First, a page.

“The commonwealth continues to distribute more vaccines more quickly through more locations in order to vaccinate residents as quickly and efficiently as possible, but the supply delivered to Massachusetts by the federal government has remained the same for several weeks,” Reilly said.
The state has received 100,000 doses each week. Reilly said the command center and the Massachusetts Health & Hospital Association are “working together to plan for a more predictable supply for the next few weeks.”
DPH expects to send more doses to hospital systems if the Johnson & Johnson vaccine is approved, according to the command center. The company applied for emergency use authorization for its vaccine candidate last week. The federal advisory committee and the Food and Drug Administration could review the application as early as late February, Forbes reported.
Rep. Lindsay Sabadosa first heard Cooley Dickinson might lose its first doses from a constituent who called her office on Thursday. The constituent reported being told she couldn’t schedule an appointment. Then, Sabadosa jumped on a call with hospital executives.
“We are very upset,” the Northampton Democrat said.
A spokesman for Mass General Brigham, which owns Cooley Dickinson, did not respond to calls and emails from MassLive Thursday.
Neither Hampshire County, where Cooley Dickinson is based, nor Franklin County has a super vaccination site. The closest site is at the Eastfield Mall in Springfield, which came under scrutiny this week after hundreds of people waited out in the cold for a vaccine.
Representatives for Curative, the provider at the site, told MassLive people should wait in their cars to prevent crowding and long lines. Health and Human Services Secretary Marylou Sudders and Baker made similar suggestions when asked about the long wait for people ages 75 and up.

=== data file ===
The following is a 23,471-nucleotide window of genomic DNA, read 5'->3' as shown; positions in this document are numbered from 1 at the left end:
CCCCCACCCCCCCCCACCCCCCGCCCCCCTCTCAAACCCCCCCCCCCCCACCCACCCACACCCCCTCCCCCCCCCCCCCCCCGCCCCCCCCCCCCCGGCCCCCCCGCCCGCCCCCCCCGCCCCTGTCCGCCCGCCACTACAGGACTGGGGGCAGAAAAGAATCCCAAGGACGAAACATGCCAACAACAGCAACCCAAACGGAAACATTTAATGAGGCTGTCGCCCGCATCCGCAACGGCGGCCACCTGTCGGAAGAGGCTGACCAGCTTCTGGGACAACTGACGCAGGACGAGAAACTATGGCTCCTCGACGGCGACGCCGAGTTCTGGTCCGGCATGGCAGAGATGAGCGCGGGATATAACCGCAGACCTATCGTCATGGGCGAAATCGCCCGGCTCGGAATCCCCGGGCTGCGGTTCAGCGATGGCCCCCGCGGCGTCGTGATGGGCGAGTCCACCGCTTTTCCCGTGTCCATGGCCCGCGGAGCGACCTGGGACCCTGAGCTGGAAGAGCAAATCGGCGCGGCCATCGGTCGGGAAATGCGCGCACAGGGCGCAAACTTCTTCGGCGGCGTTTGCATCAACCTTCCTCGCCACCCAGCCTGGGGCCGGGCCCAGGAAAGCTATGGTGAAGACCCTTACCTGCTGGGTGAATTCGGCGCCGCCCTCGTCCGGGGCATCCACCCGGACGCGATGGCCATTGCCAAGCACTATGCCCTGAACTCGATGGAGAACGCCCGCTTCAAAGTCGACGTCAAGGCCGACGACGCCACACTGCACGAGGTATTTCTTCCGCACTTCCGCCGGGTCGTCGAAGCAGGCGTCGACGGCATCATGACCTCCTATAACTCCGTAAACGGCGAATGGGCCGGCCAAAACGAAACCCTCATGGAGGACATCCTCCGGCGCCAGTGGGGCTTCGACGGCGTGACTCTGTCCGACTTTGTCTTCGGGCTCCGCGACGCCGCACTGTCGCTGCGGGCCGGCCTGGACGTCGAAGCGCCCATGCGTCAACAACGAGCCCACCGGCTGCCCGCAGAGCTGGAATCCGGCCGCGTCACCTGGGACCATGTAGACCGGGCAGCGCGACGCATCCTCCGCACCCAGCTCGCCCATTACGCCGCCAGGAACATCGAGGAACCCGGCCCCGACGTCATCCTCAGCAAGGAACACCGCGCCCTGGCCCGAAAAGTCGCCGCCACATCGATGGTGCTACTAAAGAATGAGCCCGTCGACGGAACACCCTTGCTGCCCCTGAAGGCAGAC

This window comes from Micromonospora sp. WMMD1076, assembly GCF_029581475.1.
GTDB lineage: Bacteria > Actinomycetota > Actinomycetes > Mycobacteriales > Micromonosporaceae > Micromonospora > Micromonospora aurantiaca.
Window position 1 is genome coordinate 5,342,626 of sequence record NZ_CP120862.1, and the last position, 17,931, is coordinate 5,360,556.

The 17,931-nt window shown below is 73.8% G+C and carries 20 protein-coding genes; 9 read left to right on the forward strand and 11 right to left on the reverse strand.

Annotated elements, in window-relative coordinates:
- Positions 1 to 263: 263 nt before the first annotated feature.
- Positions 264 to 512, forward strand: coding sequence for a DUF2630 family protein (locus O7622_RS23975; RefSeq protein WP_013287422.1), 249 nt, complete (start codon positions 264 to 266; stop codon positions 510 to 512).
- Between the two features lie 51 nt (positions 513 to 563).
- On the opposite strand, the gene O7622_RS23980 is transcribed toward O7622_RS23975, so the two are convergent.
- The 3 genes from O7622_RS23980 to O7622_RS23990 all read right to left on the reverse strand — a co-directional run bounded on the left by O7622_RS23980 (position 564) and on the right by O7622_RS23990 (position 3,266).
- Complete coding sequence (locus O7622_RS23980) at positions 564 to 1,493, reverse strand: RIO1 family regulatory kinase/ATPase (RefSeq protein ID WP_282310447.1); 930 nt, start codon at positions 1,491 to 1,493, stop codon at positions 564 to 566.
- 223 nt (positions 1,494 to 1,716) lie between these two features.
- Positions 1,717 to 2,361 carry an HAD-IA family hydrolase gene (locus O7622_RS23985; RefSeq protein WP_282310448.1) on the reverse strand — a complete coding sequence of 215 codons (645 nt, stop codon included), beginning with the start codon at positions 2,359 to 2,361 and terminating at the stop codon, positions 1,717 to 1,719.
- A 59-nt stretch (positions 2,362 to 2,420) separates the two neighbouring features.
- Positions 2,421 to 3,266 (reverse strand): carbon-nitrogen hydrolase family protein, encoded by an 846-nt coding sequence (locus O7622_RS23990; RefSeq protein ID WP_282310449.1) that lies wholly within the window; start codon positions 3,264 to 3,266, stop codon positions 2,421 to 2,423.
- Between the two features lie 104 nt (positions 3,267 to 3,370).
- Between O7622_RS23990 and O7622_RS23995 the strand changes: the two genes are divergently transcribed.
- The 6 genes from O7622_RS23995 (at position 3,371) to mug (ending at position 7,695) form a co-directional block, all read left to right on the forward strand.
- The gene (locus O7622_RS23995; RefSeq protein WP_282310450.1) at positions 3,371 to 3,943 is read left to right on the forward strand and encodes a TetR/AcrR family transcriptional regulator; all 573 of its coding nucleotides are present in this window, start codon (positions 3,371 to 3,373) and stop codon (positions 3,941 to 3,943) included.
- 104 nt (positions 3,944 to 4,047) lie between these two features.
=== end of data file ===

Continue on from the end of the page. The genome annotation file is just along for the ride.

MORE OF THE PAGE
Massachusetts also has super vaccination sites at Gillette Stadium in Foxborough and Fenway Park in Boston. The state plans to launch two new sites at the Natick Mall and at the Circuit City site in Dartmouth.
State Sen. Jo Comerford, who with Domb has pushed for a vaccine equity bill, called the pause in vaccine distribution to Western Massachusetts hospitals “a slap” to residents in Hampshire and Franklin counties.
“It’s outrageous that in the middle of a pandemic that hospitals, who train medical professionals on whom we rely, would be prohibited from distributing the vaccine, especially in an area like Hampshire and Franklin Counties,” the Northampton Democrat said.
Rep. Paul Mark, a Peru Democrat, said he was surprised to hear about the pause in vaccine distribution to Western Massachusetts hospitals.
“Our local hospitals in Franklin and Hampshire County have invested time and resources setting up vaccination sites locally, while our region has been ignored by the administration,” he said in a message. “This new policy doesn’t help our region move forward at all, and it actually seems harmful to the progress that has been made.”
UPDATE: This story was updated Thursday night to include comments from the Massachusetts COVID-19 Command Center and Mercy Medical Center.